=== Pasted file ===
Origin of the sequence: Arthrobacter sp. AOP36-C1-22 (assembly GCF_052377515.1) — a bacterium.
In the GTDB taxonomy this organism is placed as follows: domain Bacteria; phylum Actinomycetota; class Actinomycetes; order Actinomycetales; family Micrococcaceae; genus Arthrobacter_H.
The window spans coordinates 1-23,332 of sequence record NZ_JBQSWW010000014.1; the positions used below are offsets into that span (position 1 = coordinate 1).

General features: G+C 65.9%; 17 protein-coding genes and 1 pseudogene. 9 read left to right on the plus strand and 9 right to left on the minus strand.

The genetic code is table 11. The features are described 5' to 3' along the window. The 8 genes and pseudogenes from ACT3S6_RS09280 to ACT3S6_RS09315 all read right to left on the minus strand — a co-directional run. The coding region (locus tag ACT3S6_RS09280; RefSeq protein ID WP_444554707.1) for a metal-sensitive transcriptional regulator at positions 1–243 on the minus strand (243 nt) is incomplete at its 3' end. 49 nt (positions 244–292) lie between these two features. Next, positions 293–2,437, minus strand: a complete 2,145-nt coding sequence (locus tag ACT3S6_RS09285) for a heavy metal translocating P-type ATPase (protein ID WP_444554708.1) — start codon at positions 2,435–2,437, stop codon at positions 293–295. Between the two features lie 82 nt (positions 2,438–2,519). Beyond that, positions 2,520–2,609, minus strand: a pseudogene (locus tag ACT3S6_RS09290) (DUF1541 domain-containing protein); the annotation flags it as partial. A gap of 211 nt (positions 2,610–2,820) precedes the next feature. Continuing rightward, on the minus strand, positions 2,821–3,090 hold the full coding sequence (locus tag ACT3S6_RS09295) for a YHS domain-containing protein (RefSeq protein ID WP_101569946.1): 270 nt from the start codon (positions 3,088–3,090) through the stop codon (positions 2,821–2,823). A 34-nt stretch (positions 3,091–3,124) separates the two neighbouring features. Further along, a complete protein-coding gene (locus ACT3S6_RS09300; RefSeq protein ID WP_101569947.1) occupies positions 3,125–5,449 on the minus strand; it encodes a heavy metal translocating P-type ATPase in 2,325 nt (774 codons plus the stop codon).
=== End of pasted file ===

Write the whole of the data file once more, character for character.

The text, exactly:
Origin of the sequence: Arthrobacter sp. AOP36-C1-22 (assembly GCF_052377515.1) — a bacterium.
In the GTDB taxonomy this organism is placed as follows: domain Bacteria; phylum Actinomycetota; class Actinomycetes; order Actinomycetales; family Micrococcaceae; genus Arthrobacter_H.
The window spans coordinates 1-23,332 of sequence record NZ_JBQSWW010000014.1; the positions used below are offsets into that span (position 1 = coordinate 1).

General features: G+C 65.9%; 17 protein-coding genes and 1 pseudogene. 9 read left to right on the plus strand and 9 right to left on the minus strand.

The genetic code is table 11. The features are described 5' to 3' along the window. The 8 genes and pseudogenes from ACT3S6_RS09280 to ACT3S6_RS09315 all read right to left on the minus strand — a co-directional run. The coding region (locus tag ACT3S6_RS09280; RefSeq protein ID WP_444554707.1) for a metal-sensitive transcriptional regulator at positions 1–243 on the minus strand (243 nt) is incomplete at its 3' end. 49 nt (positions 244–292) lie between these two features. Next, positions 293–2,437, minus strand: a complete 2,145-nt coding sequence (locus tag ACT3S6_RS09285) for a heavy metal translocating P-type ATPase (protein ID WP_444554708.1) — start codon at positions 2,435–2,437, stop codon at positions 293–295. Between the two features lie 82 nt (positions 2,438–2,519). Beyond that, positions 2,520–2,609, minus strand: a pseudogene (locus tag ACT3S6_RS09290) (DUF1541 domain-containing protein); the annotation flags it as partial. A gap of 211 nt (positions 2,610–2,820) precedes the next feature. Continuing rightward, on the minus strand, positions 2,821–3,090 hold the full coding sequence (locus tag ACT3S6_RS09295) for a YHS domain-containing protein (RefSeq protein ID WP_101569946.1): 270 nt from the start codon (positions 3,088–3,090) through the stop codon (positions 2,821–2,823). A 34-nt stretch (positions 3,091–3,124) separates the two neighbouring features. Further along, a complete protein-coding gene (locus ACT3S6_RS09300; RefSeq protein ID WP_101569947.1) occupies positions 3,125–5,449 on the minus strand; it encodes a heavy metal translocating P-type ATPase in 2,325 nt (774 codons plus the stop codon).